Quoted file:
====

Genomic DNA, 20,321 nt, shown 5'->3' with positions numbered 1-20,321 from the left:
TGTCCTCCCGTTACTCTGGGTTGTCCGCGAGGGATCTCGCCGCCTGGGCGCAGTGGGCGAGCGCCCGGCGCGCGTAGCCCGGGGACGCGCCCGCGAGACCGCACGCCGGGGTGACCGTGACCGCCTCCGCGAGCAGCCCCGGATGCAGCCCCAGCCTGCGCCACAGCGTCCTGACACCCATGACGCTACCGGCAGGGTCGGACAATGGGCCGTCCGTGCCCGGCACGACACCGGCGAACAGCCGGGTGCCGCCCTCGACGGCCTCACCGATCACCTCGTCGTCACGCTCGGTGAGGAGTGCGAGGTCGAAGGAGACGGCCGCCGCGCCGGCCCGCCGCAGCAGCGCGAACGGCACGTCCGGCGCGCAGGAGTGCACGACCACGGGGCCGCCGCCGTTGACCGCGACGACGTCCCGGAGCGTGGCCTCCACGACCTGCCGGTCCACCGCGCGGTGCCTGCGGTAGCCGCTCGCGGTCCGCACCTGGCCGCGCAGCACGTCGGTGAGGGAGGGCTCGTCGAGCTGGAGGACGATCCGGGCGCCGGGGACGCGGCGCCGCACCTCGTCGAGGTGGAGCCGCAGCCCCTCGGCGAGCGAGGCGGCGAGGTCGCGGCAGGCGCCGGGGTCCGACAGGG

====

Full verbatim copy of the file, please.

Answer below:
Genomic DNA, 20,321 nt, shown 5'->3' with positions numbered 1-20,321 from the left:
TGTCCTCCCGTTACTCTGGGTTGTCCGCGAGGGATCTCGCCGCCTGGGCGCAGTGGGCGAGCGCCCGGCGCGCGTAGCCCGGGGACGCGCCCGCGAGACCGCACGCCGGGGTGACCGTGACCGCCTCCGCGAGCAGCCCCGGATGCAGCCCCAGCCTGCGCCACAGCGTCCTGACACCCATGACGCTACCGGCAGGGTCGGACAATGGGCCGTCCGTGCCCGGCACGACACCGGCGAACAGCCGGGTGCCGCCCTCGACGGCCTCACCGATCACCTCGTCGTCACGCTCGGTGAGGAGTGCGAGGTCGAAGGAGACGGCCGCCGCGCCGGCCCGCCGCAGCAGCGCGAACGGCACGTCCGGCGCGCAGGAGTGCACGACCACGGGGCCGCCGCCGTTGACCGCGACGACGTCCCGGAGCGTGGCCTCCACGACCTGCCGGTCCACCGCGCGGTGCCTGCGGTAGCCGCTCGCGGTCCGCACCTGGCCGCGCAGCACGTCGGTGAGGGAGGGCTCGTCGAGCTGGAGGACGATCCGGGCGCCGGGGACGCGGCGCCGCACCTCGTCGAGGTGGAGCCGCAGCCCCTCGGCGAGCGAGGCGGCGAGGTCGCGGCAGGCGCCGGGGTCCGACAGGG